DeLeo wants budget 'pause' with deadline looming


BOSTON >> A day after the Baker administration disclosed the potential for revenues next year to fall $750 million short of projections, House Speaker Robert DeLeo suggested that legislative negotiators may need to "take a pause" to develop a plan to address the significant markdown in expected revenues.

With just over two weeks left until the new fiscal year, a panel of House and Senate lawmakers is trying to negotiate a final state budget for fiscal 2017. Both branches this spring approved budgets totaling roughly $39.5 billion based on projections for next year that the administration now says now could be overstated by $450 million to $750 million.

The conference committee - led by Rep. Brian Dempsey and Sen. Karen Spilka - met for the first time Friday, before the revenue problems were publicly disclosed by Gov. Charlie Baker's budget team.

"The conference committee, I'm not going to say has been put on hold, but I guess it's very difficult to make decisions when you're not sure about how much money you have to spend," DeLeo said in an interview on Boston Herald radio.

Just what that means procedurally and how it will impact the Legislature's ability to deliver to the governor an on-time budget for July 1 remains to be seen.

"It's going to be my suggestion...that we take a pause and we're probably going to have to make some cuts to the revenues that we were expecting in the budget," DeLeo said.

DeLeo said he would "prefer" not to use reserve funds or turn to new taxes to close the gap, and he also said he would "not be disposed" to cutting funding for early education, opioid abuse prevention and treatment or local aid.

Beyond that, the speaker said he planned to discuss the options with Ways and Means Chairman Dempsey later Wednesday afternoon.

"Anything and everything is going to be on the table and we'll see what happens," DeLeo said.

Spilka on Tuesday said she expected Baker to file a "corrective budget" to address the new revenue picture for fiscal 2017, but the administration has not yet commented on whether that is part of its plan.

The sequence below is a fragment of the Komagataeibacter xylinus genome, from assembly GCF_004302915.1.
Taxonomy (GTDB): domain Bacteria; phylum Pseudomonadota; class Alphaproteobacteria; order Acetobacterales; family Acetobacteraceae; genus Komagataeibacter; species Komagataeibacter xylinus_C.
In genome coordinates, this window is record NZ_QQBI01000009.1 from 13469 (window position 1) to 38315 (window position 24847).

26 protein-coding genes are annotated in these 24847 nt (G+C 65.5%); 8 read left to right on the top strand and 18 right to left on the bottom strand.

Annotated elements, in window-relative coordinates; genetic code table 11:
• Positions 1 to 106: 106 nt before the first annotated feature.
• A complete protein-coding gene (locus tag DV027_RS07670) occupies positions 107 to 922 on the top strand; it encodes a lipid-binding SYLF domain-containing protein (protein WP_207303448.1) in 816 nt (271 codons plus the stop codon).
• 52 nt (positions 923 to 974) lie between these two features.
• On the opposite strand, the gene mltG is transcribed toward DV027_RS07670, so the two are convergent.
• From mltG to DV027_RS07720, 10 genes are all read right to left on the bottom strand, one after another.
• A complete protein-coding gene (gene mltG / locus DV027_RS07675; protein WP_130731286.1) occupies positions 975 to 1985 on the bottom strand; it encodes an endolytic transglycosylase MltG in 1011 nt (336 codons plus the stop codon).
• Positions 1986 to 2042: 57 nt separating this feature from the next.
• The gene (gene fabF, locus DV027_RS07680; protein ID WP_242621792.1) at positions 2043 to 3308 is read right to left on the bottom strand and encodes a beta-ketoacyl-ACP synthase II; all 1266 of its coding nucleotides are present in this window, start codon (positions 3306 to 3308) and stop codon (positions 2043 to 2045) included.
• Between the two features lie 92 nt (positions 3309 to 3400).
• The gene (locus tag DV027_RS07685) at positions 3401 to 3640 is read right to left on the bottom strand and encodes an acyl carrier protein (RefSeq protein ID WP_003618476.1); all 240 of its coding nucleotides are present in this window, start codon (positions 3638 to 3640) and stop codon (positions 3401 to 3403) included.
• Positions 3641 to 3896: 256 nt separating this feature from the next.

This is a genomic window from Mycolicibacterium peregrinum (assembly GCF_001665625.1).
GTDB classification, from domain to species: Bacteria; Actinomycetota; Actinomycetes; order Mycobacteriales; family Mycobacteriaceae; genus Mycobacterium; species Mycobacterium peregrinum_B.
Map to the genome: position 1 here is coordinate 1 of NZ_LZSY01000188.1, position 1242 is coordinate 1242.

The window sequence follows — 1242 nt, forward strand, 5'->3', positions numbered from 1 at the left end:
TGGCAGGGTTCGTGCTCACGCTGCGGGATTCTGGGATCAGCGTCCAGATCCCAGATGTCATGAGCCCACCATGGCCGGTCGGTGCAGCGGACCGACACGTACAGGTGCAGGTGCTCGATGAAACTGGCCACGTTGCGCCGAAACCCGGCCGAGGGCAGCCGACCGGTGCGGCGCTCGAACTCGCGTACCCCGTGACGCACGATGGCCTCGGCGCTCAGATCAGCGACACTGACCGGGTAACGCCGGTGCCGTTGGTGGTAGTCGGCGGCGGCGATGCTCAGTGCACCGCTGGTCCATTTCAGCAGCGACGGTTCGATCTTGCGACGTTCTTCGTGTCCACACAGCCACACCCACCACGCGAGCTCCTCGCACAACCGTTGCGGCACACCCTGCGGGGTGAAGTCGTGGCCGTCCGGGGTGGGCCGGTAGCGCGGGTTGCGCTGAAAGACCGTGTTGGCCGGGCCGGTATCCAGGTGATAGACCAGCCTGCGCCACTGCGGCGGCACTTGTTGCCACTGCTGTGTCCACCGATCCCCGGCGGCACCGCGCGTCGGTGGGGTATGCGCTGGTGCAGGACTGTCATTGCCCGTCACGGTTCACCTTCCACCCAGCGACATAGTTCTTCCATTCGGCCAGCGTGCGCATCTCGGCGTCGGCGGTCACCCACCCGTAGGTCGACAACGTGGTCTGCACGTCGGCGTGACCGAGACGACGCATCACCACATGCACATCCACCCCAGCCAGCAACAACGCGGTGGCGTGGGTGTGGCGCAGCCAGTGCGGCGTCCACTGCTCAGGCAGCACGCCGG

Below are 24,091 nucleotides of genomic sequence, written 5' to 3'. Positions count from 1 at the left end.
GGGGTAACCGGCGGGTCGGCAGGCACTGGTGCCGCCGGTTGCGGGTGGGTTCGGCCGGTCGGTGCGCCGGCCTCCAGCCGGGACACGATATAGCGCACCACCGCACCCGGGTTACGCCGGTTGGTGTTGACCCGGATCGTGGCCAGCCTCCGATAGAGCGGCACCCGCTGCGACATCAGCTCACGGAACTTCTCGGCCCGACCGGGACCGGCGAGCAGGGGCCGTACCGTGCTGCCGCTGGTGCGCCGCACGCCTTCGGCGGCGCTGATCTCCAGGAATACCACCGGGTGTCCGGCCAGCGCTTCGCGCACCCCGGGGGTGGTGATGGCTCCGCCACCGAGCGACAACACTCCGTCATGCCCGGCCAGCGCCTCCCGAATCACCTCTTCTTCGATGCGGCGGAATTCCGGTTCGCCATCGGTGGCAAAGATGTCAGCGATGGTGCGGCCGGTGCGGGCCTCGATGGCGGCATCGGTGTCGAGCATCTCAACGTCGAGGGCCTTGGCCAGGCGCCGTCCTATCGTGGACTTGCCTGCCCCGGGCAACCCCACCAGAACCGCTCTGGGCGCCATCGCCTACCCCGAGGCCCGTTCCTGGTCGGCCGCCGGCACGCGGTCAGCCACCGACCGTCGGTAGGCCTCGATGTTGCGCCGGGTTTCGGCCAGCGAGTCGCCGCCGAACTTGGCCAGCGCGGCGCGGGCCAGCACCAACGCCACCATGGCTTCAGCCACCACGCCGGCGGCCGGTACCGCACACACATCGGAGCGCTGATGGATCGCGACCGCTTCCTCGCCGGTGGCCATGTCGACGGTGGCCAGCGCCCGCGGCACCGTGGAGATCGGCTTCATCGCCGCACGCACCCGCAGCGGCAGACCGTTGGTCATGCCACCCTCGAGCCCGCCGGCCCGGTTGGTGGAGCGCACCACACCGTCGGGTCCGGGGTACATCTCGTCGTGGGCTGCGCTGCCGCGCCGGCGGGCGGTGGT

"As the budget process wraps up, it is important for the administration and our partners in the legislature to remain proactive and make adjustments in spending in line with expected revenues," Administration and Finance Secretary Kristen Lepore said in a statement on Tuesday.

Despite low unemployment, a growing economy and solid sales and withholding tax collections, Massachusetts taxpayers appear to be in for an even more austere budget than the spending plans crafted in April and May.

Beacon Hill leaders appear to have been caught offer guard as stock market volatility cut into investment gains last year, resulting in lower than expected capital gains tax collections over the second half of fiscal 2016 and the trend is expected to continue.

With the downturn reportedly impacting other states as well, Baker's budget office is also now estimating that the current fiscal year, which ends on July 1, will finish $320 million to $370 million below revenue estimates. In January, the administration had increased its official expectation of tax revenues for fiscal 2016 by $140 million.

Lepore said the administration plans to address that shortfall without using reserves or resorting to layoffs or emergency budget cuts - administration officials have not offered specifics about how they are balancing the budget and where revenues and savings are being realized.

Baker, Dempsey and Spilka all said they planned to work together to craft a solution.

"This isn't like we're coming back and dealing with it in December or January when we only have six or seven months left in the fiscal year to make decisions and I think we're just going to have to work with them to make sure the budget they send to us and the budget we sign is balanced based on that reality," Baker said Tuesday.

House Democrats plan to caucus Wendesday afternoon before a formal session to take up municipal governance legislation. The budget woes are likely to come up in caucus.

"I have to say, I hold in high regard and admire the chairman of Ways and Means and I know his continuing effort of conversation, compromise, consensus and collaboration with the administration, with A and F, with our Senate counterparts -- I'm confident they'll be able to work through this and come out with a balanced budget through that collective effort," said Rep. Paul McMurtry, a Dedham Democrat.

McMurtry said, "We've weathered storms in the past, similar, and we'll be able to do it. The speaker and the chair of Ways and Means are two individuals that have applied their skill and leadership and have weathered storms like this in the past, and I'm confident we'll be able to get through this as well."


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